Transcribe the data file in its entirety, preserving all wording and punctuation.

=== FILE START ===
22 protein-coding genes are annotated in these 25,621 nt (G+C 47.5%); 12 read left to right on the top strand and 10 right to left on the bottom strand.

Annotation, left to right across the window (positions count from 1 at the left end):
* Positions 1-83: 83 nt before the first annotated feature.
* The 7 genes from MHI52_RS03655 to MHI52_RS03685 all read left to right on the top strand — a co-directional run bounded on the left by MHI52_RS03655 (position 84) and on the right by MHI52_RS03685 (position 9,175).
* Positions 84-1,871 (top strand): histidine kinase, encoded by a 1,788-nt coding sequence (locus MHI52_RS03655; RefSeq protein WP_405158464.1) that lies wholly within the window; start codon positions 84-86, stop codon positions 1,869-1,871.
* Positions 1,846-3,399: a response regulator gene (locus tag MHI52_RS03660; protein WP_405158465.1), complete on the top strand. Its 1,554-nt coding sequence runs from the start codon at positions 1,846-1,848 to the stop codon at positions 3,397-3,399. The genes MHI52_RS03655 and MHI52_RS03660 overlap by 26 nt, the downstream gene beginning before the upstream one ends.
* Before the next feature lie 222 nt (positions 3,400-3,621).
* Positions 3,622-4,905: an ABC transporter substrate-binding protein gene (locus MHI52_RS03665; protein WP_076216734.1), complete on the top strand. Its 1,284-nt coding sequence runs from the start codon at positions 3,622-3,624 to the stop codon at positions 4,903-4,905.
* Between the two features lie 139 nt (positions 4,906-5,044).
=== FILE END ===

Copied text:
22 protein-coding genes are annotated in these 25,621 nt (G+C 47.5%); 12 read left to right on the top strand and 10 right to left on the bottom strand.

Annotation, left to right across the window (positions count from 1 at the left end):
* Positions 1-83: 83 nt before the first annotated feature.
* The 7 genes from MHI52_RS03655 to MHI52_RS03685 all read left to right on the top strand — a co-directional run bounded on the left by MHI52_RS03655 (position 84) and on the right by MHI52_RS03685 (position 9,175).
* Positions 84-1,871 (top strand): histidine kinase, encoded by a 1,788-nt coding sequence (locus MHI52_RS03655; RefSeq protein WP_405158464.1) that lies wholly within the window; start codon positions 84-86, stop codon positions 1,869-1,871.
* Positions 1,846-3,399: a response regulator gene (locus tag MHI52_RS03660; protein WP_405158465.1), complete on the top strand. Its 1,554-nt coding sequence runs from the start codon at positions 1,846-1,848 to the stop codon at positions 3,397-3,399. The genes MHI52_RS03655 and MHI52_RS03660 overlap by 26 nt, the downstream gene beginning before the upstream one ends.
* Before the next feature lie 222 nt (positions 3,400-3,621).
* Positions 3,622-4,905: an ABC transporter substrate-binding protein gene (locus MHI52_RS03665; protein WP_076216734.1), complete on the top strand. Its 1,284-nt coding sequence runs from the start codon at positions 3,622-3,624 to the stop codon at positions 4,903-4,905.
* Between the two features lie 139 nt (positions 4,906-5,044).